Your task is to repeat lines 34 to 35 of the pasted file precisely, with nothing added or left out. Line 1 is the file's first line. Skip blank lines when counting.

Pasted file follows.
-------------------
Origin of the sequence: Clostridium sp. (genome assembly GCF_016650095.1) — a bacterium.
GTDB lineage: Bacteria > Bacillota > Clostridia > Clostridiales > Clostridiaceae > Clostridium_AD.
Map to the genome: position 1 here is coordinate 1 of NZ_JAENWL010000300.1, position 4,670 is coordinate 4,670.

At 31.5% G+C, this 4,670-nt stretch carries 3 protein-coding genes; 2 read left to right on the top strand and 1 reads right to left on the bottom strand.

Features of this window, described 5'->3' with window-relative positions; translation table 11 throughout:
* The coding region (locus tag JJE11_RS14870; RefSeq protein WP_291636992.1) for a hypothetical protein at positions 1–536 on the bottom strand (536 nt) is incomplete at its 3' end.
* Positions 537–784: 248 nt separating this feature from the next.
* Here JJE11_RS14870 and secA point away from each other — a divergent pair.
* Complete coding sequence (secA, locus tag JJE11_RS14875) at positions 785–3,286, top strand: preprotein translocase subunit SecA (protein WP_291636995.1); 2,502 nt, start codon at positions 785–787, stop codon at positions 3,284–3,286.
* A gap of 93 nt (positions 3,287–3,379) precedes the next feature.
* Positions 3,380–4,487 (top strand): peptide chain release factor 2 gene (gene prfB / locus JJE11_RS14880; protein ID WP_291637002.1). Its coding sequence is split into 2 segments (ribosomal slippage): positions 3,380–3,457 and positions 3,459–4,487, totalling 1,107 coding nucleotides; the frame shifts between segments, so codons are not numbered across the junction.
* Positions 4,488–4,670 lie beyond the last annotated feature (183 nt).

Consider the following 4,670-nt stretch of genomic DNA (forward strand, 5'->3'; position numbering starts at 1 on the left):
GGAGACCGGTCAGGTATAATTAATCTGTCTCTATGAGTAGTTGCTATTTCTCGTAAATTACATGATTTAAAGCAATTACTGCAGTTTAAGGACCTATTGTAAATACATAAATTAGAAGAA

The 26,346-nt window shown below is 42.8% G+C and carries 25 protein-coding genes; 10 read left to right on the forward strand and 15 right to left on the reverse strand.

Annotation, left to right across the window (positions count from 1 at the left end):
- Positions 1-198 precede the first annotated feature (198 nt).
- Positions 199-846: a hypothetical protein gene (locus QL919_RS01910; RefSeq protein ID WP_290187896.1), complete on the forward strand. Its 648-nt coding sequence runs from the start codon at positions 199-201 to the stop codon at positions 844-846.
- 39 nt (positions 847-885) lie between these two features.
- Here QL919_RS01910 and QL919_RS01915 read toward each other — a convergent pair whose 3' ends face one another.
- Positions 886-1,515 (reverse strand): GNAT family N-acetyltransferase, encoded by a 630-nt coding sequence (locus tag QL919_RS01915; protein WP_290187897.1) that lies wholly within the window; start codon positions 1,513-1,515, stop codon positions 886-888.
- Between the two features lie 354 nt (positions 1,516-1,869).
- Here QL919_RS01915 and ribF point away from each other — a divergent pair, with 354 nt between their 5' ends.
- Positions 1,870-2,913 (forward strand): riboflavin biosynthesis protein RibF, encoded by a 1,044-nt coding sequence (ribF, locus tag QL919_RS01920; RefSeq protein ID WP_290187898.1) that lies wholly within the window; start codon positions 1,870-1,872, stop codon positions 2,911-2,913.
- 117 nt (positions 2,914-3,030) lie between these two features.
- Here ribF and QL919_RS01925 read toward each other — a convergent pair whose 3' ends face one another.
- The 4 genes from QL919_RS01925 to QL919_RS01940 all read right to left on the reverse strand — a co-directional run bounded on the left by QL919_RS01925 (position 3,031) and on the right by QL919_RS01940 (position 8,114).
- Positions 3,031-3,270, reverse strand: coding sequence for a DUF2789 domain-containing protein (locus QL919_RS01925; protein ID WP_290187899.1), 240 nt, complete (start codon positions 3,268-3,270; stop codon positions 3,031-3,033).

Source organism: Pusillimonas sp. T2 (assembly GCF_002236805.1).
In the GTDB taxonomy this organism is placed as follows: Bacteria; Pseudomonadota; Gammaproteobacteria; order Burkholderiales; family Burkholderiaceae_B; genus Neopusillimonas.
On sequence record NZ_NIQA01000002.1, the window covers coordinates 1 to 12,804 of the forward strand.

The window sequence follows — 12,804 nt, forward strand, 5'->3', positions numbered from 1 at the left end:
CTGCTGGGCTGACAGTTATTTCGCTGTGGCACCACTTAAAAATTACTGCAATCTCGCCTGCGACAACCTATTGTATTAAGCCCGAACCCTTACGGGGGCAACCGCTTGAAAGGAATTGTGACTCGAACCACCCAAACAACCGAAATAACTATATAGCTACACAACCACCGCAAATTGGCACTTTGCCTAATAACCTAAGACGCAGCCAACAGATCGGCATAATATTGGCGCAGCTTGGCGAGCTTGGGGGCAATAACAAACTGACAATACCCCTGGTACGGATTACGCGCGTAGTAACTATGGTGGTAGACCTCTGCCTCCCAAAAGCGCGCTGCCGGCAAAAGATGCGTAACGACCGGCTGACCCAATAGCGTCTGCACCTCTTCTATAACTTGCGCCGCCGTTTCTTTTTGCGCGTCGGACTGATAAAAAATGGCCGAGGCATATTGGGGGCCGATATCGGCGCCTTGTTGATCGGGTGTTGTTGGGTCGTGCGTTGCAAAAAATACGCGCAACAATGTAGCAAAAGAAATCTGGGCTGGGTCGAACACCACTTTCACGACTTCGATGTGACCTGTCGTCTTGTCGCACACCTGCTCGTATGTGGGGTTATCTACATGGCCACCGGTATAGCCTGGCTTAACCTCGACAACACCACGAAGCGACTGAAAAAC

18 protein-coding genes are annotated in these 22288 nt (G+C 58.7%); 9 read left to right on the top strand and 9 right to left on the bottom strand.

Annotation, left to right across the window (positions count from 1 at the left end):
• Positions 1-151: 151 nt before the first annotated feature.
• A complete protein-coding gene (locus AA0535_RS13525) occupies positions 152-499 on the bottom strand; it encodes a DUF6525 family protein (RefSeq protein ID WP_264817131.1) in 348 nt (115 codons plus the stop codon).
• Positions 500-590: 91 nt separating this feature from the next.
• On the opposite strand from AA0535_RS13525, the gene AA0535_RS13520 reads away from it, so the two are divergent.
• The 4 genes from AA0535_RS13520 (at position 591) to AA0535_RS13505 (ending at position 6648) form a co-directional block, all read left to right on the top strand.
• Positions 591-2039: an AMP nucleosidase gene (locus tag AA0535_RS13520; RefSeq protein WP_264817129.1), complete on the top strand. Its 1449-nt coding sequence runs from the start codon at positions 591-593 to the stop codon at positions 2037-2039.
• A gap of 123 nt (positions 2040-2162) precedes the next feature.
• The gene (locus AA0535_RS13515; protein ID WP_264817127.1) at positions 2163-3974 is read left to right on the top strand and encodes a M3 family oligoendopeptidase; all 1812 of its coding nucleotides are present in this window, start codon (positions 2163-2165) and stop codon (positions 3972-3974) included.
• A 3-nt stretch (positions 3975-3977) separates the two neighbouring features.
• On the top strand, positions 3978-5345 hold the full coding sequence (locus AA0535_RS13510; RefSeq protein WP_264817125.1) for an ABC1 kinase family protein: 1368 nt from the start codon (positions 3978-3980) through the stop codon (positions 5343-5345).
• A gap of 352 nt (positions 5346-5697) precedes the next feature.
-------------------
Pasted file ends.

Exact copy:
18 protein-coding genes are annotated in these 22288 nt (G+C 58.7%); 9 read left to right on the top strand and 9 right to left on the bottom strand.

Annotation, left to right across the window (positions count from 1 at the left end):